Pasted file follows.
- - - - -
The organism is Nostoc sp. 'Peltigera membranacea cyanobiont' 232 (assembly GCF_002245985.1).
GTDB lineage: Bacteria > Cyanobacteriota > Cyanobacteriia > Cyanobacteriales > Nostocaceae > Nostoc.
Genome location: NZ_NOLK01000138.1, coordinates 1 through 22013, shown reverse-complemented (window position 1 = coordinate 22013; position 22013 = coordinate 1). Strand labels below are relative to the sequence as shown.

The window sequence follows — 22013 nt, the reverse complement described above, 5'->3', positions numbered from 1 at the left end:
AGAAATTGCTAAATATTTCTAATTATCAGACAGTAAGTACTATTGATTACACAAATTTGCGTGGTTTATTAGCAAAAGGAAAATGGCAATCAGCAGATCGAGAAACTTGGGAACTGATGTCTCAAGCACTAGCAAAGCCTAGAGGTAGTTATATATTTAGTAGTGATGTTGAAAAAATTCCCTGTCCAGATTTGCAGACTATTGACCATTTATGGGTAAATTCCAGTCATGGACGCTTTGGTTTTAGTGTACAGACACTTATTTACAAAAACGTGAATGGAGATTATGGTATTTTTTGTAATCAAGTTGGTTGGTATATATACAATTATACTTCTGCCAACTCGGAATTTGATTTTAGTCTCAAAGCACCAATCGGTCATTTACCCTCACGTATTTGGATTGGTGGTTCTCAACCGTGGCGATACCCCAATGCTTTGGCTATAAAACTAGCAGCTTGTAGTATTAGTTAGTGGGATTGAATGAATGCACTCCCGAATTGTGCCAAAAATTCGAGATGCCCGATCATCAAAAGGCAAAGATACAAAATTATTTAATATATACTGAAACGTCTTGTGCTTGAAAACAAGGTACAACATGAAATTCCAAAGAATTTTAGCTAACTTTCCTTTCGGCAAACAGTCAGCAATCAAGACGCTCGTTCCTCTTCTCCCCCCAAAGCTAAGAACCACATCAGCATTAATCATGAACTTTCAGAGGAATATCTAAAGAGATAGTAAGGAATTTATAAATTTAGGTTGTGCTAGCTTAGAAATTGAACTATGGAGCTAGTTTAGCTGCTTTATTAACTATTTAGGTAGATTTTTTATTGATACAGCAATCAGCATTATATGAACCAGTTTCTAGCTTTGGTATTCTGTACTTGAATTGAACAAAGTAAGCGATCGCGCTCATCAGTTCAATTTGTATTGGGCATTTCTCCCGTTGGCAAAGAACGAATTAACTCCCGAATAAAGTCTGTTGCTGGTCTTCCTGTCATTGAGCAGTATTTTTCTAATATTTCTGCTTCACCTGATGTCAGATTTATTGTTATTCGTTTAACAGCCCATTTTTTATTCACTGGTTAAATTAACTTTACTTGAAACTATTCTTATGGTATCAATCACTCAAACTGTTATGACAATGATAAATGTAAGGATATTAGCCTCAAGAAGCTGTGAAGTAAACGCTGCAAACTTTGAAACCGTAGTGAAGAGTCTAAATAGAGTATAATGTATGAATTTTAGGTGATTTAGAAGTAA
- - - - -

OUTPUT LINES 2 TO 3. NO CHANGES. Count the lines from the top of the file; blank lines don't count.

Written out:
GTDB lineage: Bacteria > Cyanobacteriota > Cyanobacteriia > Cyanobacteriales > Nostocaceae > Nostoc.
Genome location: NZ_NOLK01000138.1, coordinates 1 through 22013, shown reverse-complemented (window position 1 = coordinate 22013; position 22013 = coordinate 1). Strand labels below are relative to the sequence as shown.